This year, a list of medical associations and left-leaning organizations have rallied against HB 481, which would outlaw most abortions once a doctor detects a heartbeat in the womb. But the silence from some of the state's most powerful corporate powers is bewildering to its opponents.
Stacey Abrams, the state's highest-profile Democrat, has repeatedly blasted "shortsighted" business lobbies for not rallying against it. She fears it will hamper the state's economic development in the same way that religious liberty proposals triggered boycott threats.
“The issue here is we do not often tie women’s autonomy to our economics. But they’re directly linked,” she said. “And when women start saying, ‘I’m not moving to Georgia because they have this abominable bill stripping women of autonomy and their choices,’ we will see a result.”
This isn't a new stance from the state's business community, which often avoids debates about abortion, guns and other legislation. Case in point: The last major debate over abortion in Georgia in 2012 was waged without any significant intervention from powerful corporate groups.
That’s unlikely to change if the bill reaches the desk of Gov. Brian Kemp, who endorsed it.
The Atlanta Journal-Constitution reached out to each of the Georgia-based Fortune 500 companies that opposed a significant religious liberty measure in 2016 to poll them about the anti-abortion bill pending now. Most declined to comment or said they were staying out of the debate.
“This is such a personal matter of opinion to individuals that we don’t see it as our place to weigh in,” a Home Depot spokesman said.
The Metro Atlanta Chamber, which led the fight against the religious liberty bill in 2016, said in a statement it, too, was steering clear of the issue and that it hoped leaders “will continue to hear and respect voices on both sides of the debate.”
It was also difficult to find local experts who wanted to talk about the politics behind publicly supporting or opposing the anti-abortion measure. Many said the business community probably viewed taking a public stand as a lose-lose situation.
Kerwin Swint, a political scientist and interim dean at Kennesaw State University, said the two issues have some major differences.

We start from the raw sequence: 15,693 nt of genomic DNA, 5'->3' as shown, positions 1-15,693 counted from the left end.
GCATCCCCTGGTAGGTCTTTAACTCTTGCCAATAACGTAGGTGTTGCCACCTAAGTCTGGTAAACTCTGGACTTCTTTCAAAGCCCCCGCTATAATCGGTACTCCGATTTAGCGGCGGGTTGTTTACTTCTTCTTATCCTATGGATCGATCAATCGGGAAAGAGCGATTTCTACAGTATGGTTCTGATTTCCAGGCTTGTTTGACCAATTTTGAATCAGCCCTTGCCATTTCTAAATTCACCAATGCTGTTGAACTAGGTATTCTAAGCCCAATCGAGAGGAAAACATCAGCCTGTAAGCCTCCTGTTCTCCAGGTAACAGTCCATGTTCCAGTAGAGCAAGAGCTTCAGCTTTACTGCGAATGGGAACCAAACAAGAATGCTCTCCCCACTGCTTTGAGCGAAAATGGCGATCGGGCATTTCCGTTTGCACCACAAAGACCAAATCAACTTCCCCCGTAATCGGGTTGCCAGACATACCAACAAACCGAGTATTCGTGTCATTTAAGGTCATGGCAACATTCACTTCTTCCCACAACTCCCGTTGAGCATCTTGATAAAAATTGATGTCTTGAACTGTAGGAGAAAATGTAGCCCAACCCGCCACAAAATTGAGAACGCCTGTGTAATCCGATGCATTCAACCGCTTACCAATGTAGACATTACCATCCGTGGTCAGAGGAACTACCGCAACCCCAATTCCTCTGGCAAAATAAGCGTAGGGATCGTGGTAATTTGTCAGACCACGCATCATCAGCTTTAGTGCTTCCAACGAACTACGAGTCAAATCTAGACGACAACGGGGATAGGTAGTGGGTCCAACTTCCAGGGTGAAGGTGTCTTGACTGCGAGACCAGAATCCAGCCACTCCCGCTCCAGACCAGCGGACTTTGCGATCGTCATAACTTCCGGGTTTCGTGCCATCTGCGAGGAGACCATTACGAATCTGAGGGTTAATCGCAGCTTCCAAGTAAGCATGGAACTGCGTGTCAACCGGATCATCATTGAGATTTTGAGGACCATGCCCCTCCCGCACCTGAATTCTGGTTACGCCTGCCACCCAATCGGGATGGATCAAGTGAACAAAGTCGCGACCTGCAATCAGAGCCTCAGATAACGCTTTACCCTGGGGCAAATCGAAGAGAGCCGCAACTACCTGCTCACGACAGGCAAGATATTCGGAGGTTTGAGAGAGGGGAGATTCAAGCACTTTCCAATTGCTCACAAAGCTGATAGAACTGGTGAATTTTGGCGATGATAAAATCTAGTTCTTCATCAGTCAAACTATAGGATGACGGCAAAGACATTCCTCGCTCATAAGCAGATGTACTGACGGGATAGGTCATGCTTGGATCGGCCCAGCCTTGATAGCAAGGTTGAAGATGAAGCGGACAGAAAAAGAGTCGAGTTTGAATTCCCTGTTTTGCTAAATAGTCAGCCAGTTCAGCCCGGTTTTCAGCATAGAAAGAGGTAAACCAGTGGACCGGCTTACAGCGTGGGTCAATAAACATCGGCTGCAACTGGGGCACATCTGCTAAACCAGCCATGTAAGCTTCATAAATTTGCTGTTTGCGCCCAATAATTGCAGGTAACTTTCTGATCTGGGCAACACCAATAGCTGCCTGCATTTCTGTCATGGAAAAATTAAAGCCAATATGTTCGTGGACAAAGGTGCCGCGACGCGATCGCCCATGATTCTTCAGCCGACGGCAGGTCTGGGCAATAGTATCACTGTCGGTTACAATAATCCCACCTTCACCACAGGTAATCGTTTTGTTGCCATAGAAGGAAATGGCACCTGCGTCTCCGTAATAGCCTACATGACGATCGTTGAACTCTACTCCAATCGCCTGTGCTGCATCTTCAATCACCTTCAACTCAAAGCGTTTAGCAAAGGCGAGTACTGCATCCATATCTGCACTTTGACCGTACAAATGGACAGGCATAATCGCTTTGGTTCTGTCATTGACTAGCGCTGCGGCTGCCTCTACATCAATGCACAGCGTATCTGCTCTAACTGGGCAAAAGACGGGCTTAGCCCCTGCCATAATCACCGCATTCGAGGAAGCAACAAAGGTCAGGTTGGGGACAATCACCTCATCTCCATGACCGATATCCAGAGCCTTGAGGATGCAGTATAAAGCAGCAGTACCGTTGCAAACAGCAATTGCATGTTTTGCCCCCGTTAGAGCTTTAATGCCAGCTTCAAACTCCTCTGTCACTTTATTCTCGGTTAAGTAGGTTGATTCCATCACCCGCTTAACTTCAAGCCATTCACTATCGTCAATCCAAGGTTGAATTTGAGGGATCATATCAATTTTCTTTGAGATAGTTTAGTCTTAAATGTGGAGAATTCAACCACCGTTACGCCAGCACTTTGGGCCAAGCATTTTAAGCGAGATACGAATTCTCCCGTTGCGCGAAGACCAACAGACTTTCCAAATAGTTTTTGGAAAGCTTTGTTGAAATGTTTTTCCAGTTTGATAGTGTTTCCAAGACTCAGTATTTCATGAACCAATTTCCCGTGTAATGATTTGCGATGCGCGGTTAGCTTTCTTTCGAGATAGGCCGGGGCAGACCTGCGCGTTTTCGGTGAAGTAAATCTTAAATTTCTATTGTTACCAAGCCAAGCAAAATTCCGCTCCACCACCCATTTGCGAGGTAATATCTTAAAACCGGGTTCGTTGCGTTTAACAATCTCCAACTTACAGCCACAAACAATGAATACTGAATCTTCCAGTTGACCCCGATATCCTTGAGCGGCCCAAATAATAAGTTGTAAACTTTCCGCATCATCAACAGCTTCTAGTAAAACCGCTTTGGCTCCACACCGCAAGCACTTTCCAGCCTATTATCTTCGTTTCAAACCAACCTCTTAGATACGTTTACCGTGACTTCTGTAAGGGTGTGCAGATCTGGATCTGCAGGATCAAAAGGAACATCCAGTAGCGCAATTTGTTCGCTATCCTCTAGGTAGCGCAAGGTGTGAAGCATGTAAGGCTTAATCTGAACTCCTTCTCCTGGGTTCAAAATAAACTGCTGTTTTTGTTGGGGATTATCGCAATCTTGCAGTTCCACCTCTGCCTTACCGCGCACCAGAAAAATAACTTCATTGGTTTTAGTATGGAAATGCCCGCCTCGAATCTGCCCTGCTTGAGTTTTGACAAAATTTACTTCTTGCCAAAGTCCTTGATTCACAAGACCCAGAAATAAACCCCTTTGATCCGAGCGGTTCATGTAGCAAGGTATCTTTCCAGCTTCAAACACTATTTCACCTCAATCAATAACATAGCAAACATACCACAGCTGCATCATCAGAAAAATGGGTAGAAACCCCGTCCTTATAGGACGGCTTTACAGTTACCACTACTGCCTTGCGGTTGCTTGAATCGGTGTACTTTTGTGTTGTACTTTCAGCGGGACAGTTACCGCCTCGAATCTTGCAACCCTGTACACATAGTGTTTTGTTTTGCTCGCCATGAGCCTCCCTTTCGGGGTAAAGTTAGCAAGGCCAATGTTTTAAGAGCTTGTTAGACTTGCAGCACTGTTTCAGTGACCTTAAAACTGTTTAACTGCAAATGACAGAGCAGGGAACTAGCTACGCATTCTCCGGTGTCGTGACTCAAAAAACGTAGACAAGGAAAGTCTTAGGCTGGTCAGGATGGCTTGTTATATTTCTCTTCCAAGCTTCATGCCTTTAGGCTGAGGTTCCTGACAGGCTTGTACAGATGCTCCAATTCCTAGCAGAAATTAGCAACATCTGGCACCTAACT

“With (religious liberty), the business community saw that as a looming disaster and were motivated to get involved,” he said. “They must be looking at this issue differently.”
Jamie Hagen, a Rhode Island-based scholar with the International Studies Association, said for some reason businesses — and people — are less likely to support women’s issues than they are to fight religious freedom legislation.
“Even though it impacts us all, everyone thinks abortion only impacts women, which is a constituency people aren’t as ready to put their neck out for — I mean the (Equal Rights Amendment) still isn’t passed, right?” Hagen said. “I think abortion access is still seen as too risky politically to support.”
Under the proposal, pregnant women still would be able to get later abortions in cases of rape, incest, if the life of the mother is in danger or in instances of “medical futility,” when a fetus would not be able to survive after birth.
Someone who has become pregnant after an incident of rape or incest would have to file a police report to have the abortion performed.
As quiet as the business community has been, several prominent medical groups have loudly opposed the measure. The Medical Association of Georgia, the most influential doctors lobby in Georgia, urged lawmakers to defeat the bill.
And so have a string of physicians groups, punctuated Thursday by a letter from nearly 300 medical school students.
“We ask you, our representatives, to listen to the voices of Georgia’s future physicians and vote against HB 481,” the letter stated.
The legislation would allow any woman who undergoes an abortion to file a civil suit against the abortion provider — for the value of the life of a child whose life began at six weeks. Doctors who perform abortions after 20 weeks without an exemption already are at risk of having their license suspended and facing one to 10 years in prison, according to state law.
Business boosters privately acknowledge the measure is unpopular with some executives, but they question whether it could derail recruitment efforts the same way the religious liberty measure did in 2016. And they point to similar measures that have passed in other states, including Iowa and Kentucky, with little or no economic backlash.
That could be because states are immediately sued over the legislation and courts block the laws from taking effect until the cases are resolved.
A judge stopped a similar law in Kentucky last week from taking effect hours after the governor signed the measure.
Some conservatives said they are more wary of political backlash targeting the dwindling number of Republicans who represent suburban Atlanta districts. In a recent interview, House Speaker David Ralston noted the growing strength of Georgia's film business, which fiercely fought religious liberty legislation but is mostly mum on abortion bills.
“There’s been a great deal of concern in the industry about the (religious liberty) issue. I really haven’t heard from the industry about the heartbeat bill,” Ralston said. “That seems to be regarded differently.”
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